When you are deciding how much to spend on landscaping for your fix-and-flip investment property, keep in mind that a negative first impression can keep your renovated property from attracting buyers. Potential buyers need to be able to imagine themselves coming home every day to your flipped house, so it’s critical that your property has great curb appeal—enticing potential buyers to see what’s inside.
Along with investing in interior amenities and upgrades, experienced fix-and-flip investors will also pay close attention to what buyers are looking for on the outside of the property. In fact, before even deciding whether to purchase a fix-and-flip investment property, the first thing a seasoned house flipper will do is determine what the renovated property will be worth by comparing it to at least three similar “comp” properties nearby that have recently sold. This comparison of properties should include an exterior analysis as well. When you are putting your landscaping budget together, refer to your comps for guidance on what will make the exterior of your flipped home competitive with other homes. Are local buyers looking for expansive lawns, or are drought-tolerant plants attracting more sales? Do other homes on the block have immaculately manicured shrubs and well-trimmed trees? If so, the shrubs and trees on your renovated property should look pristine.
Is there a minimum amount I should spend on landscaping my fix-and-flip investment property?
Real estate studies have shown that if you upgrade your landscape from “poor” to “good” you can expect an estimated increase in the value of your home of 5-15 percent. What constitutes a “good” landscape is subjective, which is why comparing your property to recently sold homes is helpful, because it gives you a basic idea of what local buyers were attracted to when selecting the home they bought.
As a general rule, you can expect to spend 5-10 percent of your fix-and-flip property’s ARV (after-repair value) on landscaping. The good news is, you can expect to get all of that back immediately in increased value. For a $200,000 home, that would mean a $10,000-$20,000 landscape upgrade; for a $500,000 home, it would be $25,000-$50,000.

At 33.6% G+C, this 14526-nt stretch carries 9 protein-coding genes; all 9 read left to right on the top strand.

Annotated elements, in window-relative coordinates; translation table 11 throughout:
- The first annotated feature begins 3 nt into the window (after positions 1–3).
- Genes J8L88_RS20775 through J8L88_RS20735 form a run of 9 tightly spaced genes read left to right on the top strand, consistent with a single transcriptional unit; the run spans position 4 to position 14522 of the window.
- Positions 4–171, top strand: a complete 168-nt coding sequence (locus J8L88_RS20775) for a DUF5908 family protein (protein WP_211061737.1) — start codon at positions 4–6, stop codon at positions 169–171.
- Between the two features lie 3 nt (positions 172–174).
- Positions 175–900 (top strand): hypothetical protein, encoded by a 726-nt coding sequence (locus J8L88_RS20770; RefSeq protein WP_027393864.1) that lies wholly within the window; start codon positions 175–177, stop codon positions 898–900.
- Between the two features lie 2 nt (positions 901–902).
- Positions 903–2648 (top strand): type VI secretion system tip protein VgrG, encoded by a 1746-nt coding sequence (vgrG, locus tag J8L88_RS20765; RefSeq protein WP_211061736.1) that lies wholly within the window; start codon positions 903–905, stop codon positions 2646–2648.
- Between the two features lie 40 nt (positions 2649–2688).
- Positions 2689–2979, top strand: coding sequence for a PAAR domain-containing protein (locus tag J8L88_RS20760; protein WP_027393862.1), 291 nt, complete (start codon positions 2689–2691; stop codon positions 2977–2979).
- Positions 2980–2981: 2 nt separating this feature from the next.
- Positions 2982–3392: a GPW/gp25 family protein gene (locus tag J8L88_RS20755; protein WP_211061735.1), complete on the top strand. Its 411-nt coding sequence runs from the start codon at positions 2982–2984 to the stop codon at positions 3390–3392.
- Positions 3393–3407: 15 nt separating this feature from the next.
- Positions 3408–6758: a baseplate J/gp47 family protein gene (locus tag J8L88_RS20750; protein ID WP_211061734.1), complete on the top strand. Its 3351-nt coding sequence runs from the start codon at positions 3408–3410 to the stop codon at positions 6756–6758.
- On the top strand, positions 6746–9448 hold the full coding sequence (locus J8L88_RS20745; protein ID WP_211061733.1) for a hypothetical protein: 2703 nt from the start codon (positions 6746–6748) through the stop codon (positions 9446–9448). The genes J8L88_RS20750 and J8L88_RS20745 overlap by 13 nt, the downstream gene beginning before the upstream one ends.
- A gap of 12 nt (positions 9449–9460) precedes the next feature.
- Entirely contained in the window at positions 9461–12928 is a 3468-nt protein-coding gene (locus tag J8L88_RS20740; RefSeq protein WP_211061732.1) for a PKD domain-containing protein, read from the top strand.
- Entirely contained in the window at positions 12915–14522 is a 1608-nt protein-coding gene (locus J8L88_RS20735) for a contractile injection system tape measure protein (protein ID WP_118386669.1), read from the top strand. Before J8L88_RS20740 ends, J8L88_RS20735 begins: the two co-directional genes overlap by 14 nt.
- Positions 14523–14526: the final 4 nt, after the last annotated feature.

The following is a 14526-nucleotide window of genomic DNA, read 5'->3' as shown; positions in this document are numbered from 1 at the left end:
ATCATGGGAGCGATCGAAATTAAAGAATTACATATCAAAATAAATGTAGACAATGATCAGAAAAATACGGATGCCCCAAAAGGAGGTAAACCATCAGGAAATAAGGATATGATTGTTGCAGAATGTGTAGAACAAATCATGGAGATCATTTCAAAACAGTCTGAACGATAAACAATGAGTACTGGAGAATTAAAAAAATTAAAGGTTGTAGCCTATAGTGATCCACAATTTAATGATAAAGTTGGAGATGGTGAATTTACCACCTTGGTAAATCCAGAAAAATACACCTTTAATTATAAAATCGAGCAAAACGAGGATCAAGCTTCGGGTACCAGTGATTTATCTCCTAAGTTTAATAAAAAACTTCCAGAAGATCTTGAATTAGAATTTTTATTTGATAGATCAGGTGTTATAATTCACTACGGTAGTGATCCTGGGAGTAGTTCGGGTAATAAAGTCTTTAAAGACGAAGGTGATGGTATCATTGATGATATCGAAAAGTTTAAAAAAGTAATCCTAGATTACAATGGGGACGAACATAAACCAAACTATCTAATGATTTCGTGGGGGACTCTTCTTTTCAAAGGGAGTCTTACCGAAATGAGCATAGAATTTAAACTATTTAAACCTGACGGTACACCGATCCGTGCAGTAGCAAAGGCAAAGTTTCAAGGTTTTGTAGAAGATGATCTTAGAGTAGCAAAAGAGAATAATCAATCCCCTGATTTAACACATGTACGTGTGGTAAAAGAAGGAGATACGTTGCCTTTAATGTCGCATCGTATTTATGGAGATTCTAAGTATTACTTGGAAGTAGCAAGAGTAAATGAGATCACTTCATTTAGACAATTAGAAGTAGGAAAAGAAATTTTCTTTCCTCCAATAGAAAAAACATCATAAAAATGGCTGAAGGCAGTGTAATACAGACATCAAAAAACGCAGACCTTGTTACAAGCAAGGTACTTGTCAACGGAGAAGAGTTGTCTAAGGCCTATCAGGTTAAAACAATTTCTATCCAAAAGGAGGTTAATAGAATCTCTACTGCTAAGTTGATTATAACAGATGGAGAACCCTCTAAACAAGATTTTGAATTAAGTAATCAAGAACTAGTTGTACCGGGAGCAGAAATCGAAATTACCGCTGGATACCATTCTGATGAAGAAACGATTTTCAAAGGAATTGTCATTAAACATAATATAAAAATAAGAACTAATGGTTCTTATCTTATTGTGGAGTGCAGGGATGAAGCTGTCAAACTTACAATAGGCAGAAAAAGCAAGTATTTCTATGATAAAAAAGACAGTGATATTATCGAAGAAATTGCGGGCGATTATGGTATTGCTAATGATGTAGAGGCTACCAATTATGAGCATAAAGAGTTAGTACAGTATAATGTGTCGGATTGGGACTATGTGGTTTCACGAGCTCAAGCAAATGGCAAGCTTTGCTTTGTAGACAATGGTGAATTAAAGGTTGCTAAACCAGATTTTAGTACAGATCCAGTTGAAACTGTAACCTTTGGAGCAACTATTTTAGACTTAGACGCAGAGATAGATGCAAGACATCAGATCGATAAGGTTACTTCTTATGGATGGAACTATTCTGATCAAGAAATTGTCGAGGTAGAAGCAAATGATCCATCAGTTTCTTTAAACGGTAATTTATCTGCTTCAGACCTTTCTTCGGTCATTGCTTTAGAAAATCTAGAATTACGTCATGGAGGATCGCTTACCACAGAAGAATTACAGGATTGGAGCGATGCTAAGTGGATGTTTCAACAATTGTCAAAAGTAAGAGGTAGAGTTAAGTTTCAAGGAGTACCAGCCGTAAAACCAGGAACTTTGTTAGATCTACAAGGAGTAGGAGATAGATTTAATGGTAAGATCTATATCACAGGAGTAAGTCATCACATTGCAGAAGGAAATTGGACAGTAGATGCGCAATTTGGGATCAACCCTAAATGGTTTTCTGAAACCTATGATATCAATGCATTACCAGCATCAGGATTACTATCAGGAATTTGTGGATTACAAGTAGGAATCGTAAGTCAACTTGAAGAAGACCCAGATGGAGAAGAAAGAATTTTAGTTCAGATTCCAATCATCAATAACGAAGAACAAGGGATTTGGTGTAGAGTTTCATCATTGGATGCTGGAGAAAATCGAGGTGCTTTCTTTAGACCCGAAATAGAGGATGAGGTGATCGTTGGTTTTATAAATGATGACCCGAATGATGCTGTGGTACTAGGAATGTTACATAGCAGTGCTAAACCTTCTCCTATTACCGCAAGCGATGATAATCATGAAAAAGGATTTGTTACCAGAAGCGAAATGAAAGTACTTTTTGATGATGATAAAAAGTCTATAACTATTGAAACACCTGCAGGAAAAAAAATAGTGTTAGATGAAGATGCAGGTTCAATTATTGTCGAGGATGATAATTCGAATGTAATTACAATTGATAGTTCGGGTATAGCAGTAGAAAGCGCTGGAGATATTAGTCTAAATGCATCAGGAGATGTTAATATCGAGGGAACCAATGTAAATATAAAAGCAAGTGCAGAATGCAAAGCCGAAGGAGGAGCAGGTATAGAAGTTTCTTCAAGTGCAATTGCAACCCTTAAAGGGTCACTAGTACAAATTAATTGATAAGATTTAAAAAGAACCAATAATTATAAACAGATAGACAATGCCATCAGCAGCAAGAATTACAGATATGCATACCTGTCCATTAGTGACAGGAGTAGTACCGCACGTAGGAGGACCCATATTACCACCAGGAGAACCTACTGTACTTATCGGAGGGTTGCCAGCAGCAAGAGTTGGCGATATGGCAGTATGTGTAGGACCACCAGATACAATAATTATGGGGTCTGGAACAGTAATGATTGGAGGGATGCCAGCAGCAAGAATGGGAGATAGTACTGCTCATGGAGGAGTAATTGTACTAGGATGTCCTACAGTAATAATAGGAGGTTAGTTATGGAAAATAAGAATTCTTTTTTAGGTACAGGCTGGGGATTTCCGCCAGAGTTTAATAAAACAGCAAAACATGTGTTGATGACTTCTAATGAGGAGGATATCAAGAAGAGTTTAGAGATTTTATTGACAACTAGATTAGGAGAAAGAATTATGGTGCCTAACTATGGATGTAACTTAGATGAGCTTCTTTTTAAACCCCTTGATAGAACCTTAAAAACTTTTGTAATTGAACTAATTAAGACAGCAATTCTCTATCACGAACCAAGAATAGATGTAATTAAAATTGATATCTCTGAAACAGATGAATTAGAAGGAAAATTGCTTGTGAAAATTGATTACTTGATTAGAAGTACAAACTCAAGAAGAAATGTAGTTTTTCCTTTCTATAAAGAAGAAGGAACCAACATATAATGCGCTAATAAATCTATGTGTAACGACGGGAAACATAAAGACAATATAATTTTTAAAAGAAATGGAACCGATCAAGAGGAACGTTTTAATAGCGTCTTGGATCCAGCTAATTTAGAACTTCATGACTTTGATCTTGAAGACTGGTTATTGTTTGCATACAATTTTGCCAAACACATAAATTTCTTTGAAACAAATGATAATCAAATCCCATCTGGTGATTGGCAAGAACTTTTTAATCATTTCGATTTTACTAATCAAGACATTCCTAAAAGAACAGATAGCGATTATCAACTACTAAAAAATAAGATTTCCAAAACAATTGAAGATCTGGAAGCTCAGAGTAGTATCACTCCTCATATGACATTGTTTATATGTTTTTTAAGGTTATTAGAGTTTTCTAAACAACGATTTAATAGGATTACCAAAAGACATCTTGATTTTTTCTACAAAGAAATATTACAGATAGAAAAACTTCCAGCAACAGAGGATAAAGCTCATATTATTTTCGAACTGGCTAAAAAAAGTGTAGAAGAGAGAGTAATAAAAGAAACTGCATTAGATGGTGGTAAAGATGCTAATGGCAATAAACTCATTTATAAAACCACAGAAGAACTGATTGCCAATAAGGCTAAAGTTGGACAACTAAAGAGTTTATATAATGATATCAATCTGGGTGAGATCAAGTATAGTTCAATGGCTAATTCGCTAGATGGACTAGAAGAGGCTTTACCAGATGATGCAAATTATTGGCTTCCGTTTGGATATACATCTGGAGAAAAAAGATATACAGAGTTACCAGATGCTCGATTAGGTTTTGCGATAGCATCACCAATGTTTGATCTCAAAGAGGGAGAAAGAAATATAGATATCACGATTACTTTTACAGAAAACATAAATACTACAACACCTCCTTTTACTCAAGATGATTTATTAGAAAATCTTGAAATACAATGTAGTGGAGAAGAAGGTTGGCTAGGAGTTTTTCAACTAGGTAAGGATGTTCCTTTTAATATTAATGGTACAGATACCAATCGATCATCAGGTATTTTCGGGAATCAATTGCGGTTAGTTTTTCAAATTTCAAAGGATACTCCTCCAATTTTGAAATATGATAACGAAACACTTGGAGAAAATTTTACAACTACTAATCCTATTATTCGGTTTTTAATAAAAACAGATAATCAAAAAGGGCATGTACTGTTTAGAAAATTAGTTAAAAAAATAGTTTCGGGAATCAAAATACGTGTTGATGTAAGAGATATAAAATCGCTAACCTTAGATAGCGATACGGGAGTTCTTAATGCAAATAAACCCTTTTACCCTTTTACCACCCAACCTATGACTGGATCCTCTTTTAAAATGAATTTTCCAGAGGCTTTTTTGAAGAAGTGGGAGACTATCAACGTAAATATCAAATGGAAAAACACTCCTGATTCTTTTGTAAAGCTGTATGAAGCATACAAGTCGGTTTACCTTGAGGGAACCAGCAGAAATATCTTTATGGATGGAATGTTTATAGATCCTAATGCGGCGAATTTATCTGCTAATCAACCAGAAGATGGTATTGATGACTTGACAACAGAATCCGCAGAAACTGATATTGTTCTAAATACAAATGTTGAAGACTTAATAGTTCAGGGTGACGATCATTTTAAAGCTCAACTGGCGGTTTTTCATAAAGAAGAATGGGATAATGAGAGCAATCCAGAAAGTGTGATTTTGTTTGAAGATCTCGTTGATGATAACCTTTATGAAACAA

Generally speaking, higher end homes increase the most in value from a well-designed, well-funded and well-installed landscape. Hardscape features such as patios, decks, stone walls, and driveways can be an expensive part of your landscape investment, but with higher end homes, these may be unavoidable expenditures if you expect to get top dollar for your renovated fix-and-flip property.
What if I don’t have a big budget for landscaping?
Depending on the market your fix-and-flip property is located in, and how it compares to local comps, you may (or may not) need to install new sod and invest in new shrubs and plants. If your profit margin is tight and you don’t have the budget for a more drastic yard makeover, making simple cosmetic fixes to the exterior of your property can make a big impact. Some suggestions for things that will give you more bang for your buck:
- A front door is a focal point for buyers, and it either welcomes them in to see more, or turns them off immediately. If your fix-and-flip property’s landscaping will be very basic, consider investing in a brand new front door. If you’re on a tight budget with no wiggle room, spruce up your property’s entry door with new paint in a contrasting color, and install fresh hardware.
- A new garage door can be really impressive to potential buyers. For relatively little money, a garage door upgrade can give your fix-and-flip property the curb appeal it deserves, and historically, the amount you spend on a garage door upgrade improves your property value to an equal degree.
- If you can’t spend much on landscaping, at the very least, remove or trim overgrown hedges and tree branches. Freshen up flower beds and patches of dead lawn with fresh mulch just before you put your fix-and-flip property on the market.
Other important fix-and-flip landscaping tips to keep in mind
- If your fix-and-flip property has an HOA (home owners association), be sure to check the CC&Rs for any restrictions before investing in landscaping upgrades. You could find that trees of a certain size cannot be planted (or removed), artificial turf could be prohibited, a certain percentage of your lot must not be covered in cement, or other rules that are specific to the neighborhood your home is located in.
- With the exception of planting grass seed, which will need several weeks to grow, don’t perform lawn care and other plant-scaping too early. Wait until your home is ready to go on the market to trim hedges and manicure the lawn so your efforts do not have to be repeated after too much time has gone by.